Hardcore Will Never Die, But You Will
Sub Pop

It’s hard to remember these days that there was a time when post-rock seemed to promise the connotations of its moniker. It was to be something beyond age-old rock & roll cliches, something with the sophistication of the avant garde but not without modern residue and understandable virility, and something more than the latest catchphrase.

Well, that was then and this is now, a decade and change later. There are few survivors that fell under that umbrella, and those still standing probably shouldn’t have been labeled as such to begin with. Case in point is Mogwai, the Scottish pucks who dared mince dramatic instrumentals with volume and ferocity into something altogether unique and epodic. Their reference points were more likely to have been the Minutemen and Fugazi than John Fahey and Red Krayola.

If that fact hasn’t been painfully obvious in the past, Hardcore Will Never Die, But You Will makes that clear—and not for only the title. This is an album that gathers speed as it goes, seemingly purely by will alone. This momentum is first noticeable on “Mexican Grand Prix,” which isn’t entirely instrumental as vocoderized and whispered vocals are layered into the mix as it races along the line that splits Can and Silver Apples. Such vocalized motifs are resurrected again in “George Square Thatcher Death Party,” which also benefits from the waves of distorted guitars that wash over the entirety of the cut.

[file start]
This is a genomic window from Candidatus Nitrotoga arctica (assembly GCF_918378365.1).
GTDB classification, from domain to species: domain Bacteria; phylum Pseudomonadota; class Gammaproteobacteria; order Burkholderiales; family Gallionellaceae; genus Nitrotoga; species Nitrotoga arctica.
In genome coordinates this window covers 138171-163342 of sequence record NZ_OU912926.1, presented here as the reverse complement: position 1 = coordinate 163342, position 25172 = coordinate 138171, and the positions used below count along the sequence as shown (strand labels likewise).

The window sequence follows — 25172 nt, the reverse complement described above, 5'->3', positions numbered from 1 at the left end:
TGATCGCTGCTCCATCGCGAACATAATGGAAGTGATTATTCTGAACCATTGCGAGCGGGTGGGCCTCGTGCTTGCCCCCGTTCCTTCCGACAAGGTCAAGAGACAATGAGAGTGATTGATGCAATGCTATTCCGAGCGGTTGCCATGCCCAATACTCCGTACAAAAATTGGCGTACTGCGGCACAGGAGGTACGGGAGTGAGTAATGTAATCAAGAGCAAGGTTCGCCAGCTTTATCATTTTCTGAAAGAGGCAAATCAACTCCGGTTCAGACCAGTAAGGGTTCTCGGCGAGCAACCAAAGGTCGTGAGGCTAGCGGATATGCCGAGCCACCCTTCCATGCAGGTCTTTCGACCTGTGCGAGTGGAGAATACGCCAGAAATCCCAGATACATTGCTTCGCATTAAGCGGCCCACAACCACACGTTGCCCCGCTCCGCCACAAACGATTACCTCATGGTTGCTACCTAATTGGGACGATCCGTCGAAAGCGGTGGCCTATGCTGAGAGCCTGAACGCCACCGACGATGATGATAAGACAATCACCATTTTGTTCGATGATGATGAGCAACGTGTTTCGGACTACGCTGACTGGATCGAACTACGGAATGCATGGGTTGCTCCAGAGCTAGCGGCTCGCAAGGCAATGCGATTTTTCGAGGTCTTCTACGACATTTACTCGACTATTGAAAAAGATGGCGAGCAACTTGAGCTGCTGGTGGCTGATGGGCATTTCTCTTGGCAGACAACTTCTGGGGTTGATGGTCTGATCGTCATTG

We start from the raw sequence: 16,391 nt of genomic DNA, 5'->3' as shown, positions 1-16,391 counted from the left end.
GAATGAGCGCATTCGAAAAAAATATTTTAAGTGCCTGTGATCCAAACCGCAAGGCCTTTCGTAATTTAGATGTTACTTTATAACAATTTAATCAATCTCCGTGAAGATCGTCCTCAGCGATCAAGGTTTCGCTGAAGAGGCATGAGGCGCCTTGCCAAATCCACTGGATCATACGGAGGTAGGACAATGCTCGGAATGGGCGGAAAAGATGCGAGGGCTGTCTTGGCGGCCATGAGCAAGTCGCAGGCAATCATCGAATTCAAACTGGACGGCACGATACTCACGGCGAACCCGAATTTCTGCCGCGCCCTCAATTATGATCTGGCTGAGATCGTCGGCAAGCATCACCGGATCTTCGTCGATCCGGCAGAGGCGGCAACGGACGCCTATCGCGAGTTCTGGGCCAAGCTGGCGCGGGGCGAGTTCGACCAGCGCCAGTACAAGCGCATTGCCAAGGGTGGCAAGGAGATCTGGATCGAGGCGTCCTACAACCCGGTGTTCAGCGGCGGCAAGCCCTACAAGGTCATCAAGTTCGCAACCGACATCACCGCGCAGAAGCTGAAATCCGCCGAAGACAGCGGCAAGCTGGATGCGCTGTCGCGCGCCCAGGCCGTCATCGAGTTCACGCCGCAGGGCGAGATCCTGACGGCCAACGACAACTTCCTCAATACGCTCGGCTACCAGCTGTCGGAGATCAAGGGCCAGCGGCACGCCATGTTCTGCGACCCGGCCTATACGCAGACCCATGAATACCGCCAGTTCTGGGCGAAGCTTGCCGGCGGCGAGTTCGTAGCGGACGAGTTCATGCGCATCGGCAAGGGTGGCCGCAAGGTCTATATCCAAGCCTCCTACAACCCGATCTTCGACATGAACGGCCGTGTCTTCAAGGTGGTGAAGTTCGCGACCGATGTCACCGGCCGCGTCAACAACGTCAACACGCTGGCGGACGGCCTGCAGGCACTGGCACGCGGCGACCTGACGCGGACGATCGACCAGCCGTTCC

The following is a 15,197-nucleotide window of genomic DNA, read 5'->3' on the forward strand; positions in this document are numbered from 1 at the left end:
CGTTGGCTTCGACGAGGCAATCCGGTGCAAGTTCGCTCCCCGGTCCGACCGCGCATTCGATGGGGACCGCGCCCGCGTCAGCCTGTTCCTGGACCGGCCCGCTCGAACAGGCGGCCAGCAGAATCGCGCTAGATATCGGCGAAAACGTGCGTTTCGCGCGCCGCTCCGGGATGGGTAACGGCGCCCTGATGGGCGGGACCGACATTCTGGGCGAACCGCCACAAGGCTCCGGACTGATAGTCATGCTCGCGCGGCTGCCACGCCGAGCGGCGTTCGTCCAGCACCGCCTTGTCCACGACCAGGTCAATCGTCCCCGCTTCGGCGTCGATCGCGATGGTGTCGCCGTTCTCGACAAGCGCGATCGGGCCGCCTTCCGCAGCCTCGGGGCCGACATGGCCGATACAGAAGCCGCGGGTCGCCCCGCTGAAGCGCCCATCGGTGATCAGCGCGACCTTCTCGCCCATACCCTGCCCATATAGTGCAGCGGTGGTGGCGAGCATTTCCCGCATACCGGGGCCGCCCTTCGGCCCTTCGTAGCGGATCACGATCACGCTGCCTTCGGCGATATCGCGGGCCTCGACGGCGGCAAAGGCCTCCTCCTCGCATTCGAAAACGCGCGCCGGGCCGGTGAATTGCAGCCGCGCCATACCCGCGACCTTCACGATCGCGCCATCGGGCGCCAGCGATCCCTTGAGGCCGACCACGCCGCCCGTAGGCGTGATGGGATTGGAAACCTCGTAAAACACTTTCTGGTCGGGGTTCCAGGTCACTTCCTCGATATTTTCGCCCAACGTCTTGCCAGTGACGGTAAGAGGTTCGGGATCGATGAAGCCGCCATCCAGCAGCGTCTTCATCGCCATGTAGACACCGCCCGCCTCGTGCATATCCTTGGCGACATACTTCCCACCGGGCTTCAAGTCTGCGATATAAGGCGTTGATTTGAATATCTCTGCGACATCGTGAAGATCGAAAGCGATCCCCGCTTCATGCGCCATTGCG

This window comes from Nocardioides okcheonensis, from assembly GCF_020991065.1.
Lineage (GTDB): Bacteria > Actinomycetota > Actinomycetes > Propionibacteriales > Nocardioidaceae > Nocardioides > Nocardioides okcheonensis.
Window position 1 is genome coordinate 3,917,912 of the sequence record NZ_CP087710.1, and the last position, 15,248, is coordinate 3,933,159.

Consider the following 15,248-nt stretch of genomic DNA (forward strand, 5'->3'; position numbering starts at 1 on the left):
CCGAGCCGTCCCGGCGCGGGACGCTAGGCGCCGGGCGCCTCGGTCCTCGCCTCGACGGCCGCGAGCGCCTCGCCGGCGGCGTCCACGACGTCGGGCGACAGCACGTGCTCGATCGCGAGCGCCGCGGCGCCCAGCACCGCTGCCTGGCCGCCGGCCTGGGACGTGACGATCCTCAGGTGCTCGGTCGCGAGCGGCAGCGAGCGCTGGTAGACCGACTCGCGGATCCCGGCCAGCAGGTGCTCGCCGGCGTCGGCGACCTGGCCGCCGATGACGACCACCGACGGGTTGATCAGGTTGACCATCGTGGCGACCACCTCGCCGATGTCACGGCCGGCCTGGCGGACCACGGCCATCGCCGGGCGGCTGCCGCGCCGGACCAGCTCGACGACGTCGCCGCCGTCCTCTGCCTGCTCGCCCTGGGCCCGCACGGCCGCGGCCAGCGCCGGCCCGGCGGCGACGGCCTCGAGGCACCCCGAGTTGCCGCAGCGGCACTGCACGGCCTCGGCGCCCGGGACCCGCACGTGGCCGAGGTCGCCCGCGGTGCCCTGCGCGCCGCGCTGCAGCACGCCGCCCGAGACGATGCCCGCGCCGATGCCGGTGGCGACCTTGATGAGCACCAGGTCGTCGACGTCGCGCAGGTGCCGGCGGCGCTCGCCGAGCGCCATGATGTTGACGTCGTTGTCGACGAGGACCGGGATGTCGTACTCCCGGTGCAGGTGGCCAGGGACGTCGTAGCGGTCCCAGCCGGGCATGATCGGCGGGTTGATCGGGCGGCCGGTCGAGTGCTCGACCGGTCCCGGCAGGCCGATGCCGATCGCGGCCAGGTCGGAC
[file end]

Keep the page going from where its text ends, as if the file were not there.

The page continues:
It is those guitars that are Mogwai’s most potent weapon, and they give “Rano Pano” its thrust as it sores off into the aether. As I’ve thought in the past, Mogwai could stand to bring in a guest vocalist for a track or two, and here, “San Pedro” begs for the verses and choruses to accompany its harmonic, three-minute (pop) structure. But then a song like “How to Be a Werewolf” benefits from a fluidity that a singer would only muss up. Mogwai is a rare breed that completely defies expectations when it needs to while also utilizing form when it is to its advantage. And that’s why they’ve survived.
Stephen Slaybaugh

MP3: “San Pedro”

Cowboy Junkies

The Cowboy Junkies do what the Cowboy Junkies do, and what the Cowboy Junkies do has fostered a pretty respectable career. They’ve been riding that smoky, jazz-folk texture for more than 20 years now, never quite able to exceed the regal beauty of their 1988 breakout, The Trinity Session, and honestly none of the songs they’ve written have ever exceeded the notoriety of their “Sweet Jane” cover.